The second half of the 18th century, for the people of East Central Europe, was the time of the awakening of national consciousness. The leading force in the Hungarian enlightenment, the lesser nobility, also regarded as important the national character of the country's culture. A valuable kind of national music was the Hungarian dance music that flourished in the 18th century. The greater part of the repertoire naturally perpetuates the 'Hungarian-style' pieces from the previous centuries (appearing in foreign collections too described as hungaricus, ungaresca, saltus hungaricus or Ungarischer Tanz), but beside these we can encounter contemporary European dances and entertaining instrumental pieces in almost every style.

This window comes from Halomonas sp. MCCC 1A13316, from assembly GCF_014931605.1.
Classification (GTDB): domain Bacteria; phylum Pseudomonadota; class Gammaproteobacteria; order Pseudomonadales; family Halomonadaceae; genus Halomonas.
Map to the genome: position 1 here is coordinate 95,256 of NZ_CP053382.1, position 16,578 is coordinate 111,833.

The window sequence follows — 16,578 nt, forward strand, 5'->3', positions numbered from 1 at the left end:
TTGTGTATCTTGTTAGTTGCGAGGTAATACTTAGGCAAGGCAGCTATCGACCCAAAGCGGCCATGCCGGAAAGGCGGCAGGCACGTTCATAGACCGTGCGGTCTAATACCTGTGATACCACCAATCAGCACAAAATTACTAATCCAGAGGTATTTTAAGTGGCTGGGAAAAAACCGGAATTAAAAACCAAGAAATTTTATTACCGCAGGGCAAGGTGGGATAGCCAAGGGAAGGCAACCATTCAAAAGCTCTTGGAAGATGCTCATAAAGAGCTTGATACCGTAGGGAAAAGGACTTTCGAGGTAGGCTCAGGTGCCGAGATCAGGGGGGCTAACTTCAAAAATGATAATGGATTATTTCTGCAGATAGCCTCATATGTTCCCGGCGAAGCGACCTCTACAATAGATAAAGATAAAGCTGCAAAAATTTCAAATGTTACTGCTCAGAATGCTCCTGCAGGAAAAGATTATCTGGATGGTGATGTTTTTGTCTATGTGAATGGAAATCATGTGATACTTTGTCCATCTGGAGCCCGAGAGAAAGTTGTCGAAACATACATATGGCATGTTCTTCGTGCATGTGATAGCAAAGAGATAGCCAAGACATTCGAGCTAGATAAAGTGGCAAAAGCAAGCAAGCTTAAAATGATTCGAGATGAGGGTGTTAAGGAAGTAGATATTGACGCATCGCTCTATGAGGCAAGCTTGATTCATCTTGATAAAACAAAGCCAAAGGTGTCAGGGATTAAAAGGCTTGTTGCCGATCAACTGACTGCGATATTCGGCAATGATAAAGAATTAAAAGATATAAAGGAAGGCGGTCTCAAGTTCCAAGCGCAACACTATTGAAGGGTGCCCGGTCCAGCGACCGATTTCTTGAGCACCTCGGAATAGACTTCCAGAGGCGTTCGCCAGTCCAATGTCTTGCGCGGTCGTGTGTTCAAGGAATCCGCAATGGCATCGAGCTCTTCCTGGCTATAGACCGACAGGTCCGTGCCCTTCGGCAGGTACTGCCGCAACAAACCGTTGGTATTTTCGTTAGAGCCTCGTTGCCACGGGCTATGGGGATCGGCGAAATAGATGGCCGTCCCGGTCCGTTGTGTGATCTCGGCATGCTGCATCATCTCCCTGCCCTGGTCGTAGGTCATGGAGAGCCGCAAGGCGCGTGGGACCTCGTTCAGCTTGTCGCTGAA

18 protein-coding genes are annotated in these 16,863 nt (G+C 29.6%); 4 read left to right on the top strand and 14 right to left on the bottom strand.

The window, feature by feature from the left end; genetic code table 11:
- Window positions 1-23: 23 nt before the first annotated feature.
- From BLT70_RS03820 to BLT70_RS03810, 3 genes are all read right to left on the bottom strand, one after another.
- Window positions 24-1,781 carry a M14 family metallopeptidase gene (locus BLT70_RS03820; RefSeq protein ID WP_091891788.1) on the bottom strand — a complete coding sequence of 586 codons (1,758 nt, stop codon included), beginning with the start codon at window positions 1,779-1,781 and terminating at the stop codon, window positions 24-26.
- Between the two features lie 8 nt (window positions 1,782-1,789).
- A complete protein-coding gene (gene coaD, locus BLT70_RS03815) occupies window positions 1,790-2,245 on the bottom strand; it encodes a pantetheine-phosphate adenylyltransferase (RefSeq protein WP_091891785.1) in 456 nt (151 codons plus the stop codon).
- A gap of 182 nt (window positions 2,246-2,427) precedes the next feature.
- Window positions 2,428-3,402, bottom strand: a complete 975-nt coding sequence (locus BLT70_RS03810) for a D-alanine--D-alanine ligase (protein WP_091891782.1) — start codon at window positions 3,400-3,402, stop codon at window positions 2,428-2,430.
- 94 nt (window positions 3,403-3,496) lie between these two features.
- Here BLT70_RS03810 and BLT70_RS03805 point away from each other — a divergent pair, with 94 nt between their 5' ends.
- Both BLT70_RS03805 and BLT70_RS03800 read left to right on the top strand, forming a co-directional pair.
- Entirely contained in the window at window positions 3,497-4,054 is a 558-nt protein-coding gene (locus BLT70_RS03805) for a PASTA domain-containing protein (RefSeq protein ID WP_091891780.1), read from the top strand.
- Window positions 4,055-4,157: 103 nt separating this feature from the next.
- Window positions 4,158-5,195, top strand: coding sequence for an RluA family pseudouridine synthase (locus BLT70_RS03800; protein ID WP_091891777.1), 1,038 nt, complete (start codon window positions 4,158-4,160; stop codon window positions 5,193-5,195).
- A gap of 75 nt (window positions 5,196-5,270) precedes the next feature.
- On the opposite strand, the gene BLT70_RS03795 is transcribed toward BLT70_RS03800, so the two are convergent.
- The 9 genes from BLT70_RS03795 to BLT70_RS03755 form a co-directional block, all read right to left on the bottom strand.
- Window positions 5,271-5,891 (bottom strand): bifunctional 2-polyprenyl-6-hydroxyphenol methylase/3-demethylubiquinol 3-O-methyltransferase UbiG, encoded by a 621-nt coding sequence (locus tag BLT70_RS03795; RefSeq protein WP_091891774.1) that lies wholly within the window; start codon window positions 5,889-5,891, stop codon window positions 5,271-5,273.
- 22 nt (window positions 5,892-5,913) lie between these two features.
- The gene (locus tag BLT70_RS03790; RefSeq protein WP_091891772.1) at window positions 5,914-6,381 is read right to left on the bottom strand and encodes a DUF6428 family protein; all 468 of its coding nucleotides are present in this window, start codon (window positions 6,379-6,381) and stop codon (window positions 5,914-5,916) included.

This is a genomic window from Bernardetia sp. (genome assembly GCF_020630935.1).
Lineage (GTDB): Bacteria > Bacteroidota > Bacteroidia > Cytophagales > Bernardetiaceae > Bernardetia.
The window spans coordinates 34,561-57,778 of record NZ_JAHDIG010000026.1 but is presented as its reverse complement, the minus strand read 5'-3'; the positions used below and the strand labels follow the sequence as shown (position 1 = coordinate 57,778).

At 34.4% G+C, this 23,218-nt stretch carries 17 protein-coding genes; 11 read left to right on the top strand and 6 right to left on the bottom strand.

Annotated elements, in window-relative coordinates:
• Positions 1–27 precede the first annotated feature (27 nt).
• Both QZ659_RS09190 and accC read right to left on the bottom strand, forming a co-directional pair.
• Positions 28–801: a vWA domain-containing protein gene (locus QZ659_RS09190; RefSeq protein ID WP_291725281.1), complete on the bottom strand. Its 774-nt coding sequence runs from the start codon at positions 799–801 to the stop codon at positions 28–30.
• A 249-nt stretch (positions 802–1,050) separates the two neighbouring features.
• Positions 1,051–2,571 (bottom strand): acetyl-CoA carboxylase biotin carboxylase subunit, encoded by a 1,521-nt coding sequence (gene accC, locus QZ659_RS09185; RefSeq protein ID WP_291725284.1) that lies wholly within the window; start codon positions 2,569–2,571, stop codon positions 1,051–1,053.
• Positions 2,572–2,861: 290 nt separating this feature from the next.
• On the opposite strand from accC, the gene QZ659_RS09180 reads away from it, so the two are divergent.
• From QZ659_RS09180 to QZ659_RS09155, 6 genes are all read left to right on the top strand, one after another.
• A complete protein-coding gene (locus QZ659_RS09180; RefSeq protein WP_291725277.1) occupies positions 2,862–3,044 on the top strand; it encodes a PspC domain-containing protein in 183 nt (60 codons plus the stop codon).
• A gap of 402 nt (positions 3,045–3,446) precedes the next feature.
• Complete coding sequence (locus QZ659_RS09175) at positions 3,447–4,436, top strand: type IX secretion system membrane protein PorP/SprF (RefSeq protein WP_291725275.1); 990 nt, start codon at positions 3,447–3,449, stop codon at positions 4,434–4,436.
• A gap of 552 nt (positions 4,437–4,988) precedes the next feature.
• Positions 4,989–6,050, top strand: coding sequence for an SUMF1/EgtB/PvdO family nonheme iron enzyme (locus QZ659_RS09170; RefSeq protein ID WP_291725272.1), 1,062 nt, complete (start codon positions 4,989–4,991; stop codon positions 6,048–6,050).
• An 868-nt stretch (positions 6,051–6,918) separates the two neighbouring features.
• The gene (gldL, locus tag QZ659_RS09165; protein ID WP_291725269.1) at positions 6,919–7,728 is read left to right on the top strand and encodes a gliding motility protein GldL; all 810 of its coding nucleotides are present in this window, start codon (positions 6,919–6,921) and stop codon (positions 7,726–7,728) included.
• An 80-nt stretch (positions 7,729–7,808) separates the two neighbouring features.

The majority of the sources are collections compiled by non-professional musicians and intendedfor private music-making. In this work the composer uses melodies from the 18th-century Linus dance collection, in trioform, with harmonies and bass appropriate to that period. The musical fabric is rich in counterparts, the sound is mademore colourful with many kinds of percussion instruments. The register and rhythmic simplicity of the parts make thepieces easily playable even by music school pupils.